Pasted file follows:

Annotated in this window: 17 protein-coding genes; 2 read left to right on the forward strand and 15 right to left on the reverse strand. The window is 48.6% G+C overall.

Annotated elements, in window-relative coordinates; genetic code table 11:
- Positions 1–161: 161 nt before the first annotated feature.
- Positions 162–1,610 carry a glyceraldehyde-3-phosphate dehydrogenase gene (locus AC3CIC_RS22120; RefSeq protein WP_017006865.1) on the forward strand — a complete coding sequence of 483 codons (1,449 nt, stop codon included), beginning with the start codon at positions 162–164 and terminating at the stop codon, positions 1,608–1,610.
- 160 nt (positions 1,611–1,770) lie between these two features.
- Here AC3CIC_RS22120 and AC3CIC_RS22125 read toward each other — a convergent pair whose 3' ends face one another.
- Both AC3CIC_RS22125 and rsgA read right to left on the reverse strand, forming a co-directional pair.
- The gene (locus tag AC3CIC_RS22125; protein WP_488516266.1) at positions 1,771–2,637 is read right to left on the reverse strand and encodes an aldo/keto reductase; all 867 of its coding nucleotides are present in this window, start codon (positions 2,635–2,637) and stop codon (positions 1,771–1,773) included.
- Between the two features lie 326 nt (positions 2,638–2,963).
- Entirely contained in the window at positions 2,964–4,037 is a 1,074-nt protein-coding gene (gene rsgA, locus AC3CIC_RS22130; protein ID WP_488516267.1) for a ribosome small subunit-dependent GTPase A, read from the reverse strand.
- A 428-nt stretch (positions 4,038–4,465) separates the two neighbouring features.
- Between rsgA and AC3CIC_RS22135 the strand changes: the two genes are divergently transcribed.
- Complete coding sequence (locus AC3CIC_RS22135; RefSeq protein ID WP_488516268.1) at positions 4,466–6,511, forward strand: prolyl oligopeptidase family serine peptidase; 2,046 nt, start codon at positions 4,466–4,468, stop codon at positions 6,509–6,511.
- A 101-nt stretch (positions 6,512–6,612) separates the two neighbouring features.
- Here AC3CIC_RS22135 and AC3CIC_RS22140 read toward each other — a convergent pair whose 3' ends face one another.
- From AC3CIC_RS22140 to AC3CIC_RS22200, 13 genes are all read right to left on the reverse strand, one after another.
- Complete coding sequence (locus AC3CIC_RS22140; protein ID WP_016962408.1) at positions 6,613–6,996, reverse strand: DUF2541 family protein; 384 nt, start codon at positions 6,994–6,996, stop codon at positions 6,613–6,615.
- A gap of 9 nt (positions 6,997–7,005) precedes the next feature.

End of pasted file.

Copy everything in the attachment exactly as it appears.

Annotated in this window: 17 protein-coding genes; 2 read left to right on the forward strand and 15 right to left on the reverse strand. The window is 48.6% G+C overall.

Annotated elements, in window-relative coordinates; genetic code table 11:
- Positions 1–161: 161 nt before the first annotated feature.
- Positions 162–1,610 carry a glyceraldehyde-3-phosphate dehydrogenase gene (locus AC3CIC_RS22120; RefSeq protein WP_017006865.1) on the forward strand — a complete coding sequence of 483 codons (1,449 nt, stop codon included), beginning with the start codon at positions 162–164 and terminating at the stop codon, positions 1,608–1,610.
- 160 nt (positions 1,611–1,770) lie between these two features.
- Here AC3CIC_RS22120 and AC3CIC_RS22125 read toward each other — a convergent pair whose 3' ends face one another.
- Both AC3CIC_RS22125 and rsgA read right to left on the reverse strand, forming a co-directional pair.
- The gene (locus tag AC3CIC_RS22125; protein WP_488516266.1) at positions 1,771–2,637 is read right to left on the reverse strand and encodes an aldo/keto reductase; all 867 of its coding nucleotides are present in this window, start codon (positions 2,635–2,637) and stop codon (positions 1,771–1,773) included.
- Between the two features lie 326 nt (positions 2,638–2,963).
- Entirely contained in the window at positions 2,964–4,037 is a 1,074-nt protein-coding gene (gene rsgA, locus AC3CIC_RS22130; protein ID WP_488516267.1) for a ribosome small subunit-dependent GTPase A, read from the reverse strand.
- A 428-nt stretch (positions 4,038–4,465) separates the two neighbouring features.
- Between rsgA and AC3CIC_RS22135 the strand changes: the two genes are divergently transcribed.
- Complete coding sequence (locus AC3CIC_RS22135; RefSeq protein ID WP_488516268.1) at positions 4,466–6,511, forward strand: prolyl oligopeptidase family serine peptidase; 2,046 nt, start codon at positions 4,466–4,468, stop codon at positions 6,509–6,511.
- A 101-nt stretch (positions 6,512–6,612) separates the two neighbouring features.
- Here AC3CIC_RS22135 and AC3CIC_RS22140 read toward each other — a convergent pair whose 3' ends face one another.
- From AC3CIC_RS22140 to AC3CIC_RS22200, 13 genes are all read right to left on the reverse strand, one after another.
- Complete coding sequence (locus AC3CIC_RS22140; protein ID WP_016962408.1) at positions 6,613–6,996, reverse strand: DUF2541 family protein; 384 nt, start codon at positions 6,994–6,996, stop codon at positions 6,613–6,615.
- A gap of 9 nt (positions 6,997–7,005) precedes the next feature.